‘My Mid­dle East ad­ven­ture’

Sue Novell re­mem­bers the sights and sounds of her ‘work’ trip to Le­banon

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In 1973 I was 21 and very ex­cited to get a job in Lon­don as com­pany tele­phon­ist at Mid­dle East Air­lines’ of­fice in Green Park. I had been there a few months when the man­ager told me that all new em­ploy­ees had the op­por­tu­nity to go to Beirut in the Le­banon for a two-week in­duc­tion course. Go to Beirut? I could not be­lieve my ears! I was in a com­plete state of ex­cite­ment, telling my par­ents that I was go­ing to Le­banon with ev­ery­thing paid for. All I needed was spend­ing money! Fa­mous cedars, an­cient ru­ins, de­li­cious mezze to eat… I couldn’t wait! I met up with seven col­leagues at the air­port – three girls and four men. We all held dif­fer­ent po­si­tions within MEA and were var­i­ous na­tion­al­i­ties. At Beirut air­port it was ex­tremely hot and there were lots of sol­diers. Then we saw a young man with a wide grin on his face mak­ing his way to­wards us. He was called Bas­sam and was our guide for the fort­night. He was hand­some and spoke per­fect English… we hit it off straight away! We got on the minibus and were soon trav­el­ling to­wards Beirut along dusty roads lined with glo­ri­ous orange trees. At our ho­tel in cen­tral Beirut, sur­rounded by the noise and bus­tle of the city, we were paired off to share a room. I was with a bub­bly Amer­i­can girl called Ella and we got on very well. The wait­ers were al­ways flirt­ing with us and used to slip notes under our door, send­ing us into fits of gig­gles. Bas­sam and I agreed to meet up and he said he would in­tro­duce me to other MEA staff to show me around Beirut. Every day was then a rou­tine of spend­ing the morn­ing in col­lege (I don’t think we learnt any­thing), fol­lowed by a cheese roll with pick­les for lunch and var­i­ous trips out. Beirut was an ex­cit­ing and vi­brant city, full of won­der­ful shops and restau­rants. Every shop we went in would serve you thick bit­ter cof­fee and de­li­cious honey and pis­ta­chio cakes. Then most af­ter­noons ex­cur­sions were ar­ranged – one day we stopped off at By­b­los and dressed up in Le­banese cos­tumes to wan­der among the ru­ins. An­other trip was to the moun­tains to see the fa­mous

cedars of Le­banon. It was truly amaz­ing to travel for about an hour out of Beirut and its hot, dusty cli­mate and find your­self in the snow-capped moun­tains. We had Le­banese mezze in a quaint lit­tle café tucked in the moun­tains and tried Arak (an al­co­holic drink made with aniseed). At the fa­mous gold mar­ket in the heart of Beirut, ev­ery­where you looked were shops full of fab­u­lous gold jew­ellery and coins. I had promised my­self I would buy some­thing spe­cial there and I came home with a gold ring with a tiny turquoise stone that cost me £21 (a lot of money in those days) and I still wear it. The evenings were fun. Bas­sam took me to many places and my father had a busi­ness con­tact there, a lovely mid­dle-aged cou­ple who took me out and about. I re­mem­ber one place where a belly dancer came gy­rat­ing through all the din­ers! I tried many exotic dishes and in between cour­ses you al­ways had to par­take of the in­fa­mous ‘hub­bly bub­bly pipe’… what an ex­pe­ri­ence – and, yes, one of those came home with me too! Le­banon was a coun­try full of great con­trasts and beauty. The Le­banese girls I met were so kind and pa­tient. They al­ways found time to show you new places and in­tro­duce you to dif­fer­ent foods and ex­pe­ri­ences, and I met a great bunch of peo­ple from all over the world. There were so many won­der­ful mem­o­ries of Le­banon; the chant­ing every morn­ing in the glo­ri­ous sun­shine, the orange trees ev­ery­where and exotic flow­ers, the mouth­wa­ter­ing pas­tries, pis­ta­chio nuts and co­pi­ous amounts of Arak. On our last night, we had a gala ball to say good­bye and thank you to ev­ery­one. It was a won­der­ful night of fun, laugh­ter and be­ing with good friends. We ate a sump­tu­ous ban­quet and then danced till the early hours, and raised a toast to all who had been in­stru­men­tal in mak­ing our trip so spe­cial. Now I look back and think, did we re­ally go to that beau­ti­ful coun­try and do all those once-ina-life­time things and see sights that we will never see again? Beirut may no longer be the same place, but it will al­ways have a spe­cial place in my heart. I cher­ish the op­por­tu­nity I was given and con­sider my­self very lucky to have had such a won­der­ful Mid­dle East ex­pe­ri­ence.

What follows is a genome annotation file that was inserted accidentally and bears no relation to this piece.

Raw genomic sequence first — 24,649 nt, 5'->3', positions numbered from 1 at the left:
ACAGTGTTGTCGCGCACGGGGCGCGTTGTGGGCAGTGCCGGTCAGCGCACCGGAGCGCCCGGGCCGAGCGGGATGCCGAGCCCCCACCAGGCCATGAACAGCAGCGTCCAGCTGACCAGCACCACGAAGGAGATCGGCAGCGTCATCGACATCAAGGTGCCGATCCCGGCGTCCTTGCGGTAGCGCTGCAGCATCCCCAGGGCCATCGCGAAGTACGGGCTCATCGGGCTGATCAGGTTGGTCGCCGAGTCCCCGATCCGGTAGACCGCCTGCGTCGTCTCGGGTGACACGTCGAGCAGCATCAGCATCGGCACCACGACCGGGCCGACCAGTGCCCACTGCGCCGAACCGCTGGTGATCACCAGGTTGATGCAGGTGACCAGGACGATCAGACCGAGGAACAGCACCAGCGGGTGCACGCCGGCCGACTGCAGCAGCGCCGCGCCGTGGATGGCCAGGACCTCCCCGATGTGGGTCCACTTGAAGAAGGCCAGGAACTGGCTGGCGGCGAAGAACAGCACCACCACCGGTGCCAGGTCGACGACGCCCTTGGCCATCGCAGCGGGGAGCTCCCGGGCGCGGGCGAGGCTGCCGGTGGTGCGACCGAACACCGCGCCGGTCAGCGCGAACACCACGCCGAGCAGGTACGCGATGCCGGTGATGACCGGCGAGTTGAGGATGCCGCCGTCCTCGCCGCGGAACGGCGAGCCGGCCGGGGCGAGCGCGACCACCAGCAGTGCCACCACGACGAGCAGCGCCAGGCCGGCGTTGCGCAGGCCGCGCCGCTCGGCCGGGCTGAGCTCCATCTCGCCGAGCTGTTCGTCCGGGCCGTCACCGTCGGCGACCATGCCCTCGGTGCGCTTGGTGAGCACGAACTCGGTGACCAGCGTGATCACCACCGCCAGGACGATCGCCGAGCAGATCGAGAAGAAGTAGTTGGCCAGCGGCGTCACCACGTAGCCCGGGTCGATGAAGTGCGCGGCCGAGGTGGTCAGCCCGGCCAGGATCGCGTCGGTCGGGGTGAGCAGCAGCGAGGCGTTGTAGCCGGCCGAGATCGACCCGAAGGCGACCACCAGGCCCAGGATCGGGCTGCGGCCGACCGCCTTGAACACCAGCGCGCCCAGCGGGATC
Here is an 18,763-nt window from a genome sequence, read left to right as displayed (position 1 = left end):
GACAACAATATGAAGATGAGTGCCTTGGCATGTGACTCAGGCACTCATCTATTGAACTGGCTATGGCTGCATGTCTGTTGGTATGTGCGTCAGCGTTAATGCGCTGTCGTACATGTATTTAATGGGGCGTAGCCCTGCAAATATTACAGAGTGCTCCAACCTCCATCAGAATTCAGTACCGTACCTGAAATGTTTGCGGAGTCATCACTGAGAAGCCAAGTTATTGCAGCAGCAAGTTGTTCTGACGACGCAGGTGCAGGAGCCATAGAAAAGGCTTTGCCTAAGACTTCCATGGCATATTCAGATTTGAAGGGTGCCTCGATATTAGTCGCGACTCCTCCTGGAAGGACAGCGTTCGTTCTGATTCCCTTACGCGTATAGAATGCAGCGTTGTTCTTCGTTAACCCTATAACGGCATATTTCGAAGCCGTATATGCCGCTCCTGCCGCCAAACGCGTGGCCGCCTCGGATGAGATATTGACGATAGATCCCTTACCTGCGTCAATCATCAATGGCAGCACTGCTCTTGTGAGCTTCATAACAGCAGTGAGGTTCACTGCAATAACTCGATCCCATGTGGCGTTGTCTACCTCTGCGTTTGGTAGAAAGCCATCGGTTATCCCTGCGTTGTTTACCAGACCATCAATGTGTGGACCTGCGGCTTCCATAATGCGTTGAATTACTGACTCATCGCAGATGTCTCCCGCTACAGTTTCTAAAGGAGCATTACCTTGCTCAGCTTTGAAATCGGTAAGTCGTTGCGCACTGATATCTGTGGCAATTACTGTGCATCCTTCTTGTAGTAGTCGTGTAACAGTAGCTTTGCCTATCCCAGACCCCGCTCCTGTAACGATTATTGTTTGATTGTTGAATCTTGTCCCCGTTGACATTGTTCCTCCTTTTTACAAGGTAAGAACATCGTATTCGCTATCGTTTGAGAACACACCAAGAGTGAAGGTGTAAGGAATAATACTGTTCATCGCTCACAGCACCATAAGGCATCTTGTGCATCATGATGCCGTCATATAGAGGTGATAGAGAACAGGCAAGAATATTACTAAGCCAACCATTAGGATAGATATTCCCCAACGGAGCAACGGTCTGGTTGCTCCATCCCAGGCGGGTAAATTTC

‘Le­banon was a coun­try full of great con­trasts and beauty’

Sue with her other lucky col­leagues from around the world

Beau­ti­ful Beirut will al­ways hold a spe­cial place in Sue’s heart

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